This poem appeared as the daily reading on the Writer’s Almanac May 14th.

On Mondays

by Marilyn Donnelly

On Mondays when the museums are closed
and a handful of guards
look the other way
or read their newspapers
all of the figures
step out of golden frames
to stroll the quiet halls
or visit among old friends.
Picasso’s twisted ladies
rearrange themselves
to trade secrets
with the languid odalisques of Matisse
while sturdy Rembrandt men
shake the dust
from their velvet tams
and talk shop.
Voluptuous Renoir women
take their rosy children by the hand
to the water fountains
where they gossip
while eating Cezanne’s luscious red apples.
Even Van Gogh
in his tattered yellow straw hat
seems almost happy
on Mondays when the museums are closed.

I’ll share the remaining four postcards next week.

Starry Night Done

I swung into action last week working on my project for a Postmark’d Art trade and posted about it here.  The process for me is always one of adding, viewing on the wall, and adding.  It began to look more painterly to me here.

One of the lovely things about felting on the black batting is that it’s easy to steam with the iron and have it come back to almost 100% full size. I steamed from the wrong side to avoid melting the tulle on the front. I’m getting closer to being satisfied with it here.

Beads were in order, then I trimmed and cut the final piece into nine 4″ x 6″ pieces.

And here they are ready to mail.

I used clear MonoPoly filament on the edges because I didn’t want to disturb the design by creating a formal border. I think it’s appropriate that one of these postcards will be headed for the Netherlands. I hope all of my trading friends will enjoy their piece of this larger work.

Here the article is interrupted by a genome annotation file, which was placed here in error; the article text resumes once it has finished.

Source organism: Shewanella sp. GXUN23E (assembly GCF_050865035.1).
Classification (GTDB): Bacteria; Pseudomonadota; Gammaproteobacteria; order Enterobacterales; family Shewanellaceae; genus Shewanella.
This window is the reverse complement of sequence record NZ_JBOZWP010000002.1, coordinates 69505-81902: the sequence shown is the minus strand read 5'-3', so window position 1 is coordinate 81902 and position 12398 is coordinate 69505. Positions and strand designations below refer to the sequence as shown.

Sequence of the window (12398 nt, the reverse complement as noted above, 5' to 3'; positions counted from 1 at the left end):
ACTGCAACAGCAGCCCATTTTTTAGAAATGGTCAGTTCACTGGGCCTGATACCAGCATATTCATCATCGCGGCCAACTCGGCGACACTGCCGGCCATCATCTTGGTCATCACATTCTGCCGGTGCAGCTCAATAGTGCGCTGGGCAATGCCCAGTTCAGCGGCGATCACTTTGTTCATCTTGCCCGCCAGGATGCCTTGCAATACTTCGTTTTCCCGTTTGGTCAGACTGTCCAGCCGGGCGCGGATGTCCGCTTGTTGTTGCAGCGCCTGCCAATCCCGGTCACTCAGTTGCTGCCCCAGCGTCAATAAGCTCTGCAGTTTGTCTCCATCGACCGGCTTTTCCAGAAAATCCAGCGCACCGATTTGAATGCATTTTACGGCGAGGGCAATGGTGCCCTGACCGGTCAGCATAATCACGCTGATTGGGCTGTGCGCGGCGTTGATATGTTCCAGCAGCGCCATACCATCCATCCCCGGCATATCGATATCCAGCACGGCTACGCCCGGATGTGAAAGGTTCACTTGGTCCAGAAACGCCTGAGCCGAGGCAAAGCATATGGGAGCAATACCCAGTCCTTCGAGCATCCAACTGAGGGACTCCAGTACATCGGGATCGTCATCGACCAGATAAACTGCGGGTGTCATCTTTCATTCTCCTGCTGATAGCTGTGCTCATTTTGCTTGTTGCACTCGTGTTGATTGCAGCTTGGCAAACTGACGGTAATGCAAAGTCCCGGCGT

This is not the first van Gogh project that I’ve done. When I bought my felting machine in July 2008 I was eager to get acquainted with it. I dove straight into creating a swirling sun in the van Gogh style.

As you can see, this was a much larger project creating 21 postcards.  I placed snips of cotton fabric onto white felt, covered it with tulle and needled it. I have traded and sold all but one — the very center.

Work in Progress: Starry Night

Today is the 159th anniversary of Vincent van Gogh’s birthday. Happy birthday Vincent! The words to Don McLean’s hit song Vincent has been swirling around in my head for several days now and, unlike other times when I’ve found it annoying to have a tune linger this long, I’m enjoying its calming effect.